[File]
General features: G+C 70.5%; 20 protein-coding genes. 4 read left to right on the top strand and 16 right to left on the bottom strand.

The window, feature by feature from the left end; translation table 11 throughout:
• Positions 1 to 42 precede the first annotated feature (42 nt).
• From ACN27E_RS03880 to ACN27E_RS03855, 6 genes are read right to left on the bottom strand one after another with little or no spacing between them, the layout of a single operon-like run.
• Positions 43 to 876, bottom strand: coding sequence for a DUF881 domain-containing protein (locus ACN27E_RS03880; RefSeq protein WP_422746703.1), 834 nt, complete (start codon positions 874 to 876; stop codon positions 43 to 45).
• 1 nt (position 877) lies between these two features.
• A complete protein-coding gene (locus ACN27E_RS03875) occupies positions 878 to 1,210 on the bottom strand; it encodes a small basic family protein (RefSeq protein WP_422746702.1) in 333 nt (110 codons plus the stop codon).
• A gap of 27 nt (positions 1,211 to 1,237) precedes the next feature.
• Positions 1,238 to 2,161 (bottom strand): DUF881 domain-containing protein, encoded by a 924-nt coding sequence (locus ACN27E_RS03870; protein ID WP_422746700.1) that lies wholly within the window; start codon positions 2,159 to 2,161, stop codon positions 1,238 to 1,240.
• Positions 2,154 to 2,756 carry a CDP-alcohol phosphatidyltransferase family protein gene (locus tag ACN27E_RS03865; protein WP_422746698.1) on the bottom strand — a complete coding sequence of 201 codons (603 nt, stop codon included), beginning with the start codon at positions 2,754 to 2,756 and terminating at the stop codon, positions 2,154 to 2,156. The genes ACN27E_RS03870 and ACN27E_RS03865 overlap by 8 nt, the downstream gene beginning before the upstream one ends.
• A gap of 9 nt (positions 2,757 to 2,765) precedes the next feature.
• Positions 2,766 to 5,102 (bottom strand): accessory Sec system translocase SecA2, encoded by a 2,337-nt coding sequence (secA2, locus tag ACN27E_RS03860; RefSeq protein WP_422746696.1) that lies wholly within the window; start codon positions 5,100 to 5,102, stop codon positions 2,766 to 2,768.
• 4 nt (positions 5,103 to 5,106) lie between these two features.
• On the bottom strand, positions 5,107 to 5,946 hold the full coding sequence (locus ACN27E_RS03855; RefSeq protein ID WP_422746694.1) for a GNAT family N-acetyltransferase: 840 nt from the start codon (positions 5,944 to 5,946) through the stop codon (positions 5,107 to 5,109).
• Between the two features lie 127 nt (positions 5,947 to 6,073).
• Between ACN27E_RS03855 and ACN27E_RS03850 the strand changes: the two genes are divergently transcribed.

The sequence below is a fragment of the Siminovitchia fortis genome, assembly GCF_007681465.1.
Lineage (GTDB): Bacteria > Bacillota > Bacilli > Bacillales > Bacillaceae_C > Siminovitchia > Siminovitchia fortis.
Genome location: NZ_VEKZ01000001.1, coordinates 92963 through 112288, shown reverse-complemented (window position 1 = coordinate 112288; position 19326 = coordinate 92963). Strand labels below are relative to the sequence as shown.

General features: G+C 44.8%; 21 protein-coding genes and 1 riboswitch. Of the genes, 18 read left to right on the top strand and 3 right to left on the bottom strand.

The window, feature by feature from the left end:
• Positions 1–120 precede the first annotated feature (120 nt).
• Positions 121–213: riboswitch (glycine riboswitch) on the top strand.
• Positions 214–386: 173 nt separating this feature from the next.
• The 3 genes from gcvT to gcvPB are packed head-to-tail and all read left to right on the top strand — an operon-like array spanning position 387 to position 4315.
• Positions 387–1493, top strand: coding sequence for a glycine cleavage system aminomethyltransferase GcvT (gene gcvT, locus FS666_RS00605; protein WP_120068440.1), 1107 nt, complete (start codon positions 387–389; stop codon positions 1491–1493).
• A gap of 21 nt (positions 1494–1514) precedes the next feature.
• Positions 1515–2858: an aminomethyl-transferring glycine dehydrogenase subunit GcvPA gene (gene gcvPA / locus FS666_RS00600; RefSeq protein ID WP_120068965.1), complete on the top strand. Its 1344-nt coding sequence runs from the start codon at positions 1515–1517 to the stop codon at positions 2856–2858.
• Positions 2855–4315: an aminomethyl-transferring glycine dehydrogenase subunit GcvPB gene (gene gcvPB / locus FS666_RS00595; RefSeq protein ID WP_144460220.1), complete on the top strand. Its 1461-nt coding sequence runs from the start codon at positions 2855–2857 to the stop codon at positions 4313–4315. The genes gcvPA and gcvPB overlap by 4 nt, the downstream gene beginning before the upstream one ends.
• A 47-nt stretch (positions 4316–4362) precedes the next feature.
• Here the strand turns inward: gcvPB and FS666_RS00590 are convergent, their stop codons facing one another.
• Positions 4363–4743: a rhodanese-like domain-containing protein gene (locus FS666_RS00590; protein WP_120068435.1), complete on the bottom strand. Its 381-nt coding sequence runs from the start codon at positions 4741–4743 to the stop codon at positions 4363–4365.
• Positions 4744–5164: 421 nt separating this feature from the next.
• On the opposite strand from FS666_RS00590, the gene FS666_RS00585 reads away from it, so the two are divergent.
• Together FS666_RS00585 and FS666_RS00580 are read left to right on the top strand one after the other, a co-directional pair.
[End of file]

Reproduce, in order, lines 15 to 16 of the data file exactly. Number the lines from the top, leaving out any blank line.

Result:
• Between the two features lie 127 nt (positions 5,947 to 6,073).
• Between ACN27E_RS03855 and ACN27E_RS03850 the strand changes: the two genes are divergently transcribed.